Chairman to Quit Planning Board

By Miranda S. Spivack and Tim Craig
Washington Post Staff Writers
Wednesday, May 3, 2006

Montgomery County's Planning Board chairman said yesterday that he will step aside to give his agency a "fresh start" after a year of controversy over building irregularities at Clarksburg Town Center and concerns about his leadership of the department that oversees growth.

Derick P. Berlage, 49, who for months has vowed that he would fight to keep his job, told the planning agency's staff in a brief meeting that he would resign as soon as the County Council picks his successor. His term -- a four-year appointment by the council -- will expire next month.

"During the past several weeks, I have had discussions with many community leaders, friends and family, and I came to the conclusion that it was in the best interest of the agency for me to make the decision I made," Berlage said later in an interview.

Several council members had worried that Berlage was becoming an election-year liability and told him privately that he risked an embarrassing public defeat if he continued to seek a second term.

"It was going to be a bruising process. Derick recognized that a bruising process was not in the best interest of the agency," said Tom Perez (D-Silver Spring), one of several council members who advised Berlage that they could not guarantee him a veto-proof seven votes.

Berlage still has supporters on the council, but several members made it clear that they were looking for someone else to lead the Department of Park and Planning. Berlage lost a key ally, council member Steven A. Silverman (D-At Large), who is running for county executive. Silverman had pushed for Berlage's appointment four years ago but has declined to do so again.

County Executive Douglas M. Duncan (D), a candidate for governor whose campaign has been tarnished by fallout from Clarksburg, appeared relieved.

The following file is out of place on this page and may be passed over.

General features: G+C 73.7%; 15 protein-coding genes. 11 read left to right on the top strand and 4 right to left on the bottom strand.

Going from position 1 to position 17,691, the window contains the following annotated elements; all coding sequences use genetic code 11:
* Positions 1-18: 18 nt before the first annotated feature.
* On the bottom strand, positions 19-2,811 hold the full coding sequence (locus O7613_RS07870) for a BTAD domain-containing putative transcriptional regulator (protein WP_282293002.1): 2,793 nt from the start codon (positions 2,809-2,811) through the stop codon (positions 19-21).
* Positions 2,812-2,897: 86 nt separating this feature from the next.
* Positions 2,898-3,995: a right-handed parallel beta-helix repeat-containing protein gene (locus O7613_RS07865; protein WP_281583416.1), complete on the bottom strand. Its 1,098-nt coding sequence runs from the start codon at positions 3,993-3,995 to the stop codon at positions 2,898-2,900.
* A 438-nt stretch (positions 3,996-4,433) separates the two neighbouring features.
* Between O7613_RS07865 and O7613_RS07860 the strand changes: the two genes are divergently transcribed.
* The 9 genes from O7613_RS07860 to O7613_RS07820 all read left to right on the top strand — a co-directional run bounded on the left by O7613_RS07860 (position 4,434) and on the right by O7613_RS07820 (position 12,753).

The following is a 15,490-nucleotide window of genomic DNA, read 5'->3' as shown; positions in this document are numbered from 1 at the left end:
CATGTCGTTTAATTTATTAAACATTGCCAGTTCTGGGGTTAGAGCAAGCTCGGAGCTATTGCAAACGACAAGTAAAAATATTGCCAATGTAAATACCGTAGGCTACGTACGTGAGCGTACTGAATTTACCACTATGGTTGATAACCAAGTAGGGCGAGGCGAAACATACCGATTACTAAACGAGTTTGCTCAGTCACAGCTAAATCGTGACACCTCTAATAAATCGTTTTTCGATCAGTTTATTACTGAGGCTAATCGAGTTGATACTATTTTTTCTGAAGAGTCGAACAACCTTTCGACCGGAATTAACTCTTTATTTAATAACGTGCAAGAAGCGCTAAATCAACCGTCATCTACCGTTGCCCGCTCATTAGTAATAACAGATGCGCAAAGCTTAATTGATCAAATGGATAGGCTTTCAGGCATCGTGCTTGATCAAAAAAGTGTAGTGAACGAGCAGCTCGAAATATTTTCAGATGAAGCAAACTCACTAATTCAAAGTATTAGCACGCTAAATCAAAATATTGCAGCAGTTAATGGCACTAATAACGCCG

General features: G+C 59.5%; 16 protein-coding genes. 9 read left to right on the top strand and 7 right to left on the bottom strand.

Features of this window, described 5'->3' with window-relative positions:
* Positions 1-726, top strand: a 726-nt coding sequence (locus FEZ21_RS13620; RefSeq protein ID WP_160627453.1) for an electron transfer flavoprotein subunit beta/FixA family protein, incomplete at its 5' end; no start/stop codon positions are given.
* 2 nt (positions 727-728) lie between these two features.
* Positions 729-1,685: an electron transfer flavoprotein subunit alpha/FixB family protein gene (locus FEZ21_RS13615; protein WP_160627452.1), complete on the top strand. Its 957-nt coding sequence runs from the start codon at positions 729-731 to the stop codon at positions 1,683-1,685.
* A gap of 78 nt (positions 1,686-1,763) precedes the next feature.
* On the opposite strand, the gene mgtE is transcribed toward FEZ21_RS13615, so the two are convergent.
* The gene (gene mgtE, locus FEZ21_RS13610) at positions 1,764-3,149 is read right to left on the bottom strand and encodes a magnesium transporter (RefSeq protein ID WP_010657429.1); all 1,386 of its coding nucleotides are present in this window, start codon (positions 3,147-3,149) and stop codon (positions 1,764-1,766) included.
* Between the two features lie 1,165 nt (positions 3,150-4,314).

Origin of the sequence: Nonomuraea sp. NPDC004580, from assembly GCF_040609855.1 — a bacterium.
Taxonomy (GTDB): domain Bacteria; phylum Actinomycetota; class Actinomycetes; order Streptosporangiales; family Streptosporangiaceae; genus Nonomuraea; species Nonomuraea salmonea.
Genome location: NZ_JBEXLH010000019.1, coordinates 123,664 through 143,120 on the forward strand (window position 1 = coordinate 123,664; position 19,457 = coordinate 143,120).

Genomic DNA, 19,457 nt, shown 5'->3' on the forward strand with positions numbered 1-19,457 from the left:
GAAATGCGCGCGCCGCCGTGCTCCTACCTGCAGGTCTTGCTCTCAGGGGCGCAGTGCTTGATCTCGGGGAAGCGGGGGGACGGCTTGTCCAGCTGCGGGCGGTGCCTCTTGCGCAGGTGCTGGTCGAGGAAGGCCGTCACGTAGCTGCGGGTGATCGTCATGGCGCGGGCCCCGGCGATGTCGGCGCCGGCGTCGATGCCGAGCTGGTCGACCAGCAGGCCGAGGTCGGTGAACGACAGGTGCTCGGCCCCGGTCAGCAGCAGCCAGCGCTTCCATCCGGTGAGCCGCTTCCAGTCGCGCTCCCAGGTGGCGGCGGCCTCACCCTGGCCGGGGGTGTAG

Speaking on Washington Post Radio, he said Berlage's departure would open the way to new leadership at the planning agency, "and that's what we need."

Duncan has the power to veto the council's nomination.

Berlage, who as Planning Board chairman played a critical role in the hiring of top agency officials, has been a fixture in county political circles for more than a decade. A lawyer who formerly headed the council's land-use committee, Berlage was appointed to his chairman post in 2002. The agency, which has a budget of about $100 million, oversees the county's sprawling park system and the development of major housing and commercial projects.

Berlage has been viewed as an advocate for environmentally sensitive development and affordable housing. But his leadership drew attention in the past year after a community group found evidence of building irregularities at Clarksburg Town Center, a 1,200-home community under construction in northern Montgomery.

The planning agency staff and the Planning Board initially rejected the citizens group's complaints that the development was not being built as approved. But they eventually agreed with many of the findings.

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